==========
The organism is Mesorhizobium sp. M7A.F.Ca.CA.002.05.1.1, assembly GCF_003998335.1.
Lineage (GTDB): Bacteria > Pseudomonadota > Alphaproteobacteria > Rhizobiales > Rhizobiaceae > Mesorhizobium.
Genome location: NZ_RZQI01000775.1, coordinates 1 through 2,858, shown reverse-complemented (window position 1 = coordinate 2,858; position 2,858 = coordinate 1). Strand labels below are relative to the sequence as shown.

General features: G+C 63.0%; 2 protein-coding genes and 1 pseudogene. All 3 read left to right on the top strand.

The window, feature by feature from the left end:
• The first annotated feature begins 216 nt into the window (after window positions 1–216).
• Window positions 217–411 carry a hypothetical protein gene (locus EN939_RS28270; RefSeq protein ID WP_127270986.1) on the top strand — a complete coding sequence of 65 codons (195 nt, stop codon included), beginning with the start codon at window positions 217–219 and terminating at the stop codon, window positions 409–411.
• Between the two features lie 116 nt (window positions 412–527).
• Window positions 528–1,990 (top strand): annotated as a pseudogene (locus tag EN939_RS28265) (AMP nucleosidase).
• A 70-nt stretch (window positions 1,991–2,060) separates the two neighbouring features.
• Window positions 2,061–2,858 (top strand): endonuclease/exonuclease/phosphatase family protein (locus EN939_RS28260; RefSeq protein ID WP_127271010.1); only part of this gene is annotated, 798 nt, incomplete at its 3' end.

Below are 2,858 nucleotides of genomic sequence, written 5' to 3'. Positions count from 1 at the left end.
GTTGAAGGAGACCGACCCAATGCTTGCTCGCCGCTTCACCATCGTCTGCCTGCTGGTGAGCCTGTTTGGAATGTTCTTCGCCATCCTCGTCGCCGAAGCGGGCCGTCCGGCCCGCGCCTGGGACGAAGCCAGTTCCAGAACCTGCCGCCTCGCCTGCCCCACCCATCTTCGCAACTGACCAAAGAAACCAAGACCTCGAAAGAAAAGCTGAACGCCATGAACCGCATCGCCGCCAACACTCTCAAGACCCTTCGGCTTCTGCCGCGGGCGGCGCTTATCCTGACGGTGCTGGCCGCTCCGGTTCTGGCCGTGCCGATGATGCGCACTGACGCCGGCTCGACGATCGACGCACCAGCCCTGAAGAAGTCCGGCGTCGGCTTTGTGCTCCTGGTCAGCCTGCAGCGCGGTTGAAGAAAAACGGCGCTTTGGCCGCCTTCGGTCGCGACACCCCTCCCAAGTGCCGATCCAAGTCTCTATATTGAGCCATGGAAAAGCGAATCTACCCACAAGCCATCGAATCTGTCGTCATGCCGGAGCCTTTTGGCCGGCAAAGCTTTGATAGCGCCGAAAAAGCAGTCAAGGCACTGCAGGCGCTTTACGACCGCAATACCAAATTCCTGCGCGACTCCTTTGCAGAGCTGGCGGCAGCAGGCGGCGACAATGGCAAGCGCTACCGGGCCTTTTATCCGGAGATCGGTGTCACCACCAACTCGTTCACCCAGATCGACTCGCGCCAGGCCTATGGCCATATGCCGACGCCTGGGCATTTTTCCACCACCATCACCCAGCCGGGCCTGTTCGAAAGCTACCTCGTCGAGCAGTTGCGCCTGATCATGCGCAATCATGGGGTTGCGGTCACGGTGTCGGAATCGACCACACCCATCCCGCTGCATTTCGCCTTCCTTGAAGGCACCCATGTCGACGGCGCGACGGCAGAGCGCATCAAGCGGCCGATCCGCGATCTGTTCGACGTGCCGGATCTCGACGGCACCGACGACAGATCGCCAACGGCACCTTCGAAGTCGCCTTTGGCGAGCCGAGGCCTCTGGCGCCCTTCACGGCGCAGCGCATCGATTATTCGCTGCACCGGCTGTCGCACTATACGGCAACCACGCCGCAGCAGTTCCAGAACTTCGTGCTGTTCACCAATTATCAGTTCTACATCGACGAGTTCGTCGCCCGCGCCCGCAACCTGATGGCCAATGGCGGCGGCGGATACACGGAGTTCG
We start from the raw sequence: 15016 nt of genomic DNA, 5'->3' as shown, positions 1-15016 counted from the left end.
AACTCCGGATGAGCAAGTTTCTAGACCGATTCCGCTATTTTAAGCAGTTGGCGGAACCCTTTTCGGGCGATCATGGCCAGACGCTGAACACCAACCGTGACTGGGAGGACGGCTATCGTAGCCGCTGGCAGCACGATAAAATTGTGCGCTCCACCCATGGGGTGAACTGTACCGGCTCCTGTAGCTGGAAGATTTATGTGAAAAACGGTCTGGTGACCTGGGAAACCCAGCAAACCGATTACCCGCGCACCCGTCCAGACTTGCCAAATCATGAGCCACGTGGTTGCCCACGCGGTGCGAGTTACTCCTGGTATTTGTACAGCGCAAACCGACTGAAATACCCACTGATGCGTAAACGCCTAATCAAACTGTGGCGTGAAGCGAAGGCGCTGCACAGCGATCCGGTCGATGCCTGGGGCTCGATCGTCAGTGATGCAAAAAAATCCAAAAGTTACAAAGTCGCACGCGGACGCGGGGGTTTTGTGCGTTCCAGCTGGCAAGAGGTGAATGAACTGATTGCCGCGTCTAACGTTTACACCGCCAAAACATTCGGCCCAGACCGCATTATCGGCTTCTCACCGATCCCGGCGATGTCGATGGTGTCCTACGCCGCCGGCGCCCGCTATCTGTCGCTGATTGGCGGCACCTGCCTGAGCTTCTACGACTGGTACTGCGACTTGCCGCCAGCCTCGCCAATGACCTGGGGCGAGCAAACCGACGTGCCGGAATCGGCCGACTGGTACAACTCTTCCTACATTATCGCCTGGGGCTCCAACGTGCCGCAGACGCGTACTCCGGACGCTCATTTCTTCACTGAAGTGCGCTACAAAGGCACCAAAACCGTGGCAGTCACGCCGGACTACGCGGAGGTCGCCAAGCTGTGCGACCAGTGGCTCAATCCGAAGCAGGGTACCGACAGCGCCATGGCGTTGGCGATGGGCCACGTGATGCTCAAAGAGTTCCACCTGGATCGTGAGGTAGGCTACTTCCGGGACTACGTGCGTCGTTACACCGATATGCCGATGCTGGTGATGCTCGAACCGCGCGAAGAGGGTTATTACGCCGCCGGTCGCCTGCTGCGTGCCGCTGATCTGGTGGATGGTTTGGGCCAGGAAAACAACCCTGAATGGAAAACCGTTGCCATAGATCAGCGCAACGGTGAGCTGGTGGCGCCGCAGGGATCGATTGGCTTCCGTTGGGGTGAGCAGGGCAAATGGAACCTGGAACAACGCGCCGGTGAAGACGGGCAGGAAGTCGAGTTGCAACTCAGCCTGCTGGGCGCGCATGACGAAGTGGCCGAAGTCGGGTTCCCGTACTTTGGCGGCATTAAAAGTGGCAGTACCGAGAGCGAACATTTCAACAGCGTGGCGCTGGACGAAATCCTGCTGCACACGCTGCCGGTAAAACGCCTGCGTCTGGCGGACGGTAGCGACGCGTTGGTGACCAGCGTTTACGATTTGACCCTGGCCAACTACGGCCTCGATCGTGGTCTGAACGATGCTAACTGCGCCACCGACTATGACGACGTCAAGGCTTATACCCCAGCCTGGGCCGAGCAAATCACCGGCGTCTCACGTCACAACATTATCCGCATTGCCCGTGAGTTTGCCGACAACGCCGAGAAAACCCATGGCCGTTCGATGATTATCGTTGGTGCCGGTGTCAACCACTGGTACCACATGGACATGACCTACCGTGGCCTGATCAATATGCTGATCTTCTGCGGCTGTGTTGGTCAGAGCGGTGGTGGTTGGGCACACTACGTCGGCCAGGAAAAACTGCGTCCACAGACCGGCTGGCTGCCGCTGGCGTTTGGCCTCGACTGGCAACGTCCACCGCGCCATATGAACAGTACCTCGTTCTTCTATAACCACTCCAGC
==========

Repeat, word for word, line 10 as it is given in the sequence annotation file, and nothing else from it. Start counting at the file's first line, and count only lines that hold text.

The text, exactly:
• A 70-nt stretch (window positions 1,991–2,060) separates the two neighbouring features.